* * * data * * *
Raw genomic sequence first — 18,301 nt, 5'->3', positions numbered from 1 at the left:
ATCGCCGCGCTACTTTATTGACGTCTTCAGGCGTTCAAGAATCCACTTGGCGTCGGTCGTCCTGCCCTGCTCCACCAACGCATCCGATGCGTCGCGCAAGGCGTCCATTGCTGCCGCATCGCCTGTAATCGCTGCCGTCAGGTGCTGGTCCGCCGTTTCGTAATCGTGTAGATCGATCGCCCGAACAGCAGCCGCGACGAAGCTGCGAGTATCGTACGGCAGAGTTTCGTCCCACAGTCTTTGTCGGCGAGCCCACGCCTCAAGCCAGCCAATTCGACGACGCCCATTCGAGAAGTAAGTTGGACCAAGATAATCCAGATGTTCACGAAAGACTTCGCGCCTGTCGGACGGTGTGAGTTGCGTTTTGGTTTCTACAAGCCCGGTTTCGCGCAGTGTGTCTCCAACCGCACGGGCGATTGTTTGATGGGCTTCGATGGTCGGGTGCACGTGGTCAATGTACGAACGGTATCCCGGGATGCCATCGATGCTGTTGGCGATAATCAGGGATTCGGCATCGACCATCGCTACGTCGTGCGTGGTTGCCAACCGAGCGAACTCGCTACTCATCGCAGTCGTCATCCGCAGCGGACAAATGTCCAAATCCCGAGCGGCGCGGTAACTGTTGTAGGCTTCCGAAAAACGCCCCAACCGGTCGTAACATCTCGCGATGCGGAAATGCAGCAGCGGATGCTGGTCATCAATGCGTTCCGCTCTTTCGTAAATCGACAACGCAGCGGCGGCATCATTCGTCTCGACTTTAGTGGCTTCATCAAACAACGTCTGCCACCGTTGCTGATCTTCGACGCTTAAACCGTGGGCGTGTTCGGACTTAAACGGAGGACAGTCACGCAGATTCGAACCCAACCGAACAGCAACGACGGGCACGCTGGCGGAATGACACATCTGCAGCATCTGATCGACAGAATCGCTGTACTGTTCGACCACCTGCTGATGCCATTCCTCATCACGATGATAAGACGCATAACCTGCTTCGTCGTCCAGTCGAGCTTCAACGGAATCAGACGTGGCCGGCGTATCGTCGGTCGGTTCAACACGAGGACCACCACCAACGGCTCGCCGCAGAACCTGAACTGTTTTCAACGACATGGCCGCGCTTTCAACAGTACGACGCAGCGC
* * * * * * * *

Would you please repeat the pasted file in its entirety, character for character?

Raw genomic sequence first — 18,301 nt, 5'->3', positions numbered from 1 at the left:
ATCGCCGCGCTACTTTATTGACGTCTTCAGGCGTTCAAGAATCCACTTGGCGTCGGTCGTCCTGCCCTGCTCCACCAACGCATCCGATGCGTCGCGCAAGGCGTCCATTGCTGCCGCATCGCCTGTAATCGCTGCCGTCAGGTGCTGGTCCGCCGTTTCGTAATCGTGTAGATCGATCGCCCGAACAGCAGCCGCGACGAAGCTGCGAGTATCGTACGGCAGAGTTTCGTCCCACAGTCTTTGTCGGCGAGCCCACGCCTCAAGCCAGCCAATTCGACGACGCCCATTCGAGAAGTAAGTTGGACCAAGATAATCCAGATGTTCACGAAAGACTTCGCGCCTGTCGGACGGTGTGAGTTGCGTTTTGGTTTCTACAAGCCCGGTTTCGCGCAGTGTGTCTCCAACCGCACGGGCGATTGTTTGATGGGCTTCGATGGTCGGGTGCACGTGGTCAATGTACGAACGGTATCCCGGGATGCCATCGATGCTGTTGGCGATAATCAGGGATTCGGCATCGACCATCGCTACGTCGTGCGTGGTTGCCAACCGAGCGAACTCGCTACTCATCGCAGTCGTCATCCGCAGCGGACAAATGTCCAAATCCCGAGCGGCGCGGTAACTGTTGTAGGCTTCCGAAAAACGCCCCAACCGGTCGTAACATCTCGCGATGCGGAAATGCAGCAGCGGATGCTGGTCATCAATGCGTTCCGCTCTTTCGTAAATCGACAACGCAGCGGCGGCATCATTCGTCTCGACTTTAGTGGCTTCATCAAACAACGTCTGCCACCGTTGCTGATCTTCGACGCTTAAACCGTGGGCGTGTTCGGACTTAAACGGAGGACAGTCACGCAGATTCGAACCCAACCGAACAGCAACGACGGGCACGCTGGCGGAATGACACATCTGCAGCATCTGATCGACAGAATCGCTGTACTGTTCGACCACCTGCTGATGCCATTCCTCATCACGATGATAAGACGCATAACCTGCTTCGTCGTCCAGTCGAGCTTCAACGGAATCAGACGTGGCCGGCGTATCGTCGGTCGGTTCAACACGAGGACCACCACCAACGGCTCGCCGCAGAACCTGAACTGTTTTCAACGACATGGCCGCGCTTTCAACAGTACGACGCAGCGC